“I think to be a filmmaker, you have to have the ego and the presumption that you are ready to make a film even when you’re not ready. Because the truth is, I wasn’t ready. It was around that time that I wrote ‘Thank You for Smoking.’ I wrote it really young. But no one wanted to make it. And I spent five more years directing short films, making commercials, some horrible commercials, and becoming a better filmmaker. And thank God. If I had gotten the opportunity to direct ‘Thank You for Smoking’ when I wrote it, it wouldn’t have been as good a film. I had so much to learn.”
Continue watching the episode here:
Connect with Other Filmmakers
From his time in film school to his years attending and participating in film festivals, Reitman has met many other talented filmmakers whom he’s worked with on a number of projects. In an interview with Collider in 2014 to promote Men, Women & Children, he mentioned the value of having these relationships and suggested young filmmakers create a community of others to make films with:
“I don’t think you need to do anything. But I think film school is very valuable. If I could do it over again, I would probably have gone to the University of Texas and gone to film school there, and had a really nice balance of learning about film and also just going to school in Austin, Texas, and having a great time. But going to film school certainly helps. Look, you’re going to learn some shit about equipment, but more importantly, you’re going to meet some people who you’re hopefully going to know for a long time. What I consider important is the time I spent at film festivals. I spent 6-7 years going to film festivals, with films, without films. Being amongst a community of independent filmmakers, and young short film filmmakers, whom I know to this day. Some are my best friends, some are people I work with. The guys who did my opening titles on all my movies and did all the digital work on this film including designing the voyager sequence and all the graphic stuff that comes on screen. They had a short film at the same time as mine, and I’ve known them since then. So, I think it’s about community. Who is your filmmaking community? Who are you excited to make films with? And those are the people you’re going to meet in film school despite what you may not learn.”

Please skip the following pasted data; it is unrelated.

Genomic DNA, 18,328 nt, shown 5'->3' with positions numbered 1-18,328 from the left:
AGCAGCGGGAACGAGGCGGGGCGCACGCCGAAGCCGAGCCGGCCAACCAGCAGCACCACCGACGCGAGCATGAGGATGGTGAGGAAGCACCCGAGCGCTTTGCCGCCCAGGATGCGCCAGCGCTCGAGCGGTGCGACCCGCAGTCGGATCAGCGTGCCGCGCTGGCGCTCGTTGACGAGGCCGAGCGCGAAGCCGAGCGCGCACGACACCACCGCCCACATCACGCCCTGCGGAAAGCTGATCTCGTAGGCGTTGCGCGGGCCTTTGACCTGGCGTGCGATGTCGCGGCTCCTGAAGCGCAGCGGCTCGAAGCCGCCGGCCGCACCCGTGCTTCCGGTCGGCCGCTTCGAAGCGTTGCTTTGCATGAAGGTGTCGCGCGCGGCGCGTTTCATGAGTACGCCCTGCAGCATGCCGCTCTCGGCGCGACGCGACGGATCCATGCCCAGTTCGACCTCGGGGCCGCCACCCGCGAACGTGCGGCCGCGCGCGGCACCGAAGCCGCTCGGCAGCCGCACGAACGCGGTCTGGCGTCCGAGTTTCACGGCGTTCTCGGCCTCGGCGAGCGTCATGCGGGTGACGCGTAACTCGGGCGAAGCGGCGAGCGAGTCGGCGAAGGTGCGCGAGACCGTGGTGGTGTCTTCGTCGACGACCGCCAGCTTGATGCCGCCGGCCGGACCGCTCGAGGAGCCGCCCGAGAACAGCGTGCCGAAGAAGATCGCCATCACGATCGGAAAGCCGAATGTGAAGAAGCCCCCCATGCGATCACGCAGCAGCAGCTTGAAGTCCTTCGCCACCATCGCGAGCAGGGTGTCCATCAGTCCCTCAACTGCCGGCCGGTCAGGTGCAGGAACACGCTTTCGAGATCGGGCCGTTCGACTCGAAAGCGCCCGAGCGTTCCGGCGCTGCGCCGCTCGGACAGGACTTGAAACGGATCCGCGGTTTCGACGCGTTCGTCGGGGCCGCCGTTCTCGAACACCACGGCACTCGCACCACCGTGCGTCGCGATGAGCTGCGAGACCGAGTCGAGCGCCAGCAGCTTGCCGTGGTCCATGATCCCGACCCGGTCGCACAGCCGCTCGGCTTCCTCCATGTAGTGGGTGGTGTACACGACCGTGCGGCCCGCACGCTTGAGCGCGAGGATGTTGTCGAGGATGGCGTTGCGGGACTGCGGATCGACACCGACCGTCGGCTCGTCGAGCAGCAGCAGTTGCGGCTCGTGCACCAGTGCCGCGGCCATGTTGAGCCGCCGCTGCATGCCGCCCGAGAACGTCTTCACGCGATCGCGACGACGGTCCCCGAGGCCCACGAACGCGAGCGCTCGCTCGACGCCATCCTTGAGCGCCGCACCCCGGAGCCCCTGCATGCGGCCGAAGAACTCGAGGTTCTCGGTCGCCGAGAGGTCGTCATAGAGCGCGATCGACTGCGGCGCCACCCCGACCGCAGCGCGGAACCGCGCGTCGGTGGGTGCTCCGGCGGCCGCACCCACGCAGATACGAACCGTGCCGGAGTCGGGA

Enter Film Festival Competitions
One of the best ways not only to break into the industry but to get valuable feedback on your work is to take part in film festival competitions. Reitman advised in an interview with Time magazine in 2010:
“Do what I did, which is to use the film festival system. Unlike any other art form, filmmakers have this unique web of festivals. In the US there’s hundreds alone, and it is a democratic system in which you submit films, and if they’re good enough, they play. If they’re very good, they could win an award where they get the attention of some agents and some studios.”
What We Learned
No matter who you are, becoming a successful and talented filmmaker doesn’t just happen overnight. While it’s easy for many to see Reitman’s name and attribute his success to having a famous father, it’s clear he’s really put in the work to successfully build his career from the bottom up and has made a lasting mark on the industry himself. Both film school and film festivals can be indispensable to those hoping to break in for a variety of reasons, but the key thing is to foster creative collaborations and have confidence in your work and yourself as an artist. Success isn’t only defined by box office numbers. Sometimes it’s the smaller, personal achievements that matter most.